Get our free guide for securing your devices
Your subscribers are using their broadband service and their home network far more than ever before. Unfortunately, hackers have identified subscriber home networks and Wi-Fi routers in particular as rich targets for malicious attacks. This creates some serious challenges for broadband service providers looking to protect their subscribers, network, and brand.
QA Cafe has decades of experience testing and evaluating broadband CPE and Wi- Fi routers. Our free ebook explores how hackers target Wi-Fi routers and how to keep security at the forefront of your CPE development and deployment. Our ebook also includes a security checklist for your team and your vendors to coordinate on securing your CPE devices.
Here’s an excerpt:
Service providers should take charge of CPE security
Whether your CPEs are provided to subscribers by you or through the retail market, you have both the responsibility and opportunity to ensure the Wi-Fi router’s security. Insecure devices make insecure networks, and ultimately makes your company just as vulnerable as the subscribers under your purview, for many reasons.
Avoid the cost of security breaches
The CAPEX/OPEX cost of mitigating an attack, patching and distributing firmware, and handling the support load can quickly get out of hand. Catching vulnerabilities ahead of time and reducing them altogether saves money and boosts Average Revenue per User (ARPU).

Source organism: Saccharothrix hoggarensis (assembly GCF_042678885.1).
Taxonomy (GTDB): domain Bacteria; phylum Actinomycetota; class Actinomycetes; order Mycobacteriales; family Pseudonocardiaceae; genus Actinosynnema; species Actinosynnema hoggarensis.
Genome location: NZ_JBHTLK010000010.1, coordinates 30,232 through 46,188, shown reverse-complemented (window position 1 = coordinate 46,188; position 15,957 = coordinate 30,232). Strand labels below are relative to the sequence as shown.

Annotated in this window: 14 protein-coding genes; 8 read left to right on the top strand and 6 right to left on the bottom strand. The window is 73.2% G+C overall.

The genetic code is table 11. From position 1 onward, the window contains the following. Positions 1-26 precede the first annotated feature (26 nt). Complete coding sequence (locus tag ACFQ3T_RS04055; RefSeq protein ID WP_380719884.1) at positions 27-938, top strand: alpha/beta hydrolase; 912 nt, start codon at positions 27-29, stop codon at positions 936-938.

Protect your entire network
Once an attacker gains a foothold in your subscriber’s network, the potential risk to other subscribers and your broadband network increases significantly. The subscriber’s network is a part of your network, and you should act with that in mind.
Stay compliant with regulations
Depending on your region, governments may have end-user privacy protections written into regulations that you must adhere to as a broadband service provider. Security breaches that compromise privacy may fall under your responsibility, opening your company to fines or other penalties.
Avoid brand damage
No company wants to see their name on the home page of Ars Technica, featured as the latest subject of a massive router security breach. Brand damage is harmful to your organization, demoralizes support and product teams, and ultimately hurts your bottom line.